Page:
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CARES Act Provides Short-Term, Tax-Free Liquidity Solution

COVID-19 revealed a clear liquidity need in the U.S., making the phrase “cash is king” ring truer than ever.

The Small Business Administration reports that businesses tapped $510.2 billion in Paycheck Protection Program funding as of May 30. At the same time, individual account holders at major retirement firms and state-sponsored plans increasingly are withdrawing money, according to this article in the Wall Street Journal.

Thankfully, the federal government made it easier and cheaper to access short-term liquidity.

Uncle Sam CARES

Under the Coronavirus Aid, Relief and Economic Security (CARES) Act, you can take a potentially tax-free distribution from a qualified retirement account.

The law allows penalty-free distributions of up to $100,000 from 401(k) plans, individual retirement accounts and the like for qualified hardships resulting from COVID-19, including the loss of income. Taxes on these distributions can be spread out evenly over the next three years, with payments due each April, starting in 2021.

Most importantly, if the distribution is redeposited into the retirement account before the end of 2022, no additional taxes are due. Plus, any taxes paid are credited back.

These critical provisions effectively make CARES Act distributions tax-free, provided the money is repaid before 2023. If not, tax costs likely will eliminate any benefit of this strategy.

Unprecedented Times

We don’t often recommend taking early distributions from retirement accounts, specifically loans. There are too many potential negative impacts on long-term retirement income.

However, today’s situation isn’t typical, and a CARES Act distribution is not a standard retirement account loan.

Loans often carry 5 percent interest rates (or more) and require immediate monthly repayment with interest. While not taxed, loans don’t achieve the same short-term liquidity goals as CARES Act distributions because interest is paid with after-tax funds.

Mitigating Risk

We also don’t recommend selling in down markets because remaining fully invested greatly aids recovery.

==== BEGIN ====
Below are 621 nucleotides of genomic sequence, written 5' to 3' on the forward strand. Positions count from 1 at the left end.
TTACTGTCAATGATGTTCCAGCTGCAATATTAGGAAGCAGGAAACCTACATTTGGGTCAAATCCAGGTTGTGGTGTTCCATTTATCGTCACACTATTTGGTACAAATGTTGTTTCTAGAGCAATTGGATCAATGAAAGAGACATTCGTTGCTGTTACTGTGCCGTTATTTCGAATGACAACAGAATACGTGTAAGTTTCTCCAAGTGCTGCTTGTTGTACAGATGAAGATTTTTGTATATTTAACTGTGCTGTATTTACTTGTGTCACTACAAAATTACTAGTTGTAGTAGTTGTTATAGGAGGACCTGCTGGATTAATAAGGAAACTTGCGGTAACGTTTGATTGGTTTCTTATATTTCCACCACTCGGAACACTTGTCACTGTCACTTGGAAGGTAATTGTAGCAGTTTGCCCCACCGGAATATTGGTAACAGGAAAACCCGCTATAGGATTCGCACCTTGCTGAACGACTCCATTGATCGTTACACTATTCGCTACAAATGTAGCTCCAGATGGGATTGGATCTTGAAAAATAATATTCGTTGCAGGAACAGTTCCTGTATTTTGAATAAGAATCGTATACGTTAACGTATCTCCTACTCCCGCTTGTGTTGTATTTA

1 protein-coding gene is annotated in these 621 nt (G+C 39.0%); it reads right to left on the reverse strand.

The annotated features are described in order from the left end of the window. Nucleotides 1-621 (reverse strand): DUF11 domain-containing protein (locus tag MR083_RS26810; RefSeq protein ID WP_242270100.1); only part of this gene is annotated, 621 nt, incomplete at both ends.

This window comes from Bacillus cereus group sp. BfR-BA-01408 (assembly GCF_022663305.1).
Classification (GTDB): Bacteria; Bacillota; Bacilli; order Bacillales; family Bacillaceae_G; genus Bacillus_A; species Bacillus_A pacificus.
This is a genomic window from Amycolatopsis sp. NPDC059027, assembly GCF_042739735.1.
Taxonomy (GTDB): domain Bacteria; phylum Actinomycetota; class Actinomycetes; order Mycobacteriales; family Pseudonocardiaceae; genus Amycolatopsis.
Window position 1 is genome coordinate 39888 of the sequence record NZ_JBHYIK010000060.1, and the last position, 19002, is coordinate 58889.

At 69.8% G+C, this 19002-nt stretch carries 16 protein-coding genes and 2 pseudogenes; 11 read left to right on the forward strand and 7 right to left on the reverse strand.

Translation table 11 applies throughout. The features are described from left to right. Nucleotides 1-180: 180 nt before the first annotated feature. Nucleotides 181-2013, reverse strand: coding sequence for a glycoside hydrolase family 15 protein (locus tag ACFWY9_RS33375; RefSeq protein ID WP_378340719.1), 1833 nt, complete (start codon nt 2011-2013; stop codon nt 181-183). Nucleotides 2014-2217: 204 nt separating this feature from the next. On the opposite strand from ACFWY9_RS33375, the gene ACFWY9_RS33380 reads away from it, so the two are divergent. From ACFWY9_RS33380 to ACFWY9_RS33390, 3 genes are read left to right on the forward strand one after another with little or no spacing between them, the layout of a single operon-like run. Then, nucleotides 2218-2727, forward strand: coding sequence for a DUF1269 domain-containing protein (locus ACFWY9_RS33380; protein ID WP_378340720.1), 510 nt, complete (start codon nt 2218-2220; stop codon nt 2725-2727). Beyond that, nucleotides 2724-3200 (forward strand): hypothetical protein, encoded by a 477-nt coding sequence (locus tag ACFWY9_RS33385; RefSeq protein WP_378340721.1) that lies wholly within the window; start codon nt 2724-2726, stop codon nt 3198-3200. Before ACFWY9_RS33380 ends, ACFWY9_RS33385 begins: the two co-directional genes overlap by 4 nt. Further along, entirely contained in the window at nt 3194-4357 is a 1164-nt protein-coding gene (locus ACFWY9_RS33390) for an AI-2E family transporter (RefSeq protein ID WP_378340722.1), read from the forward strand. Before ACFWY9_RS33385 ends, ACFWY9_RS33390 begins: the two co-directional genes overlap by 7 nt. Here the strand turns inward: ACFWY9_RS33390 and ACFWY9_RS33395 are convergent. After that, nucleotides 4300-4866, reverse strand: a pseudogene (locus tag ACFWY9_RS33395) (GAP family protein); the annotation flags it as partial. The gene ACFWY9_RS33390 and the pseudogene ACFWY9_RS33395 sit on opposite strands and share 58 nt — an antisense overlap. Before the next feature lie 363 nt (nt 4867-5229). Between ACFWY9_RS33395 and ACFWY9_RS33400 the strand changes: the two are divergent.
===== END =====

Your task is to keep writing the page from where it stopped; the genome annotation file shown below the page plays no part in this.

As such, a small portion of the CARES Act distribution could be used to lessen the risk of not being fully invested. While beyond the scope of this article, implementing something like a bullish S&P 500 options strategy could reduce opportunity costs and keep you invested in the equity markets to participate in potential market gains.

The remainder of the distribution should be used for needs and held conservatively. Remember, if the distribution isn’t fully paid back by 2023, taxes and potential market gains could erase any benefits.

Get Help

CARES Act distributions can be viable solutions for short-term liquidity needs. But they should be done carefully and in the context of a larger financial plan.

There are opportunity costs, like missing out on market gains and funds being subject to bankruptcy and liability proceedings, to name just two. Similarly, timing matters. Option premiums constantly change, so costs can vary greatly, depending on when trades are executed.

Not realizing this can be damaging, so get professional help. Rehmann can tailor a CARES Act distribution plan to your specific needs. To get started, contact us at 866.799.9580, via email or at

Rehmann is focused on providing practical guidance and insights to help empower organizations and individuals as we navigate through the uncertainty and complexity of this pandemic, together. Find resources and guidance at our COVID-19 Knowledge Center. Please click here to subscribe to our communications to ensure you remain up to date during these uncertain times.


Securities offered through Rehmann Financial Network, LLC, member FINRA/SIPC. Investment advisory services offered through Rehmann Financial, a Registered Investment Advisor. Insurance services offered through Rehmann Insurance Group. Rehmann is an independent member of Nexia International. Nexia is not affiliated with Rehmann Financial Network, LLC, Rehmann Financial or Rehmann Insurance Group.

Published in Wealth Management

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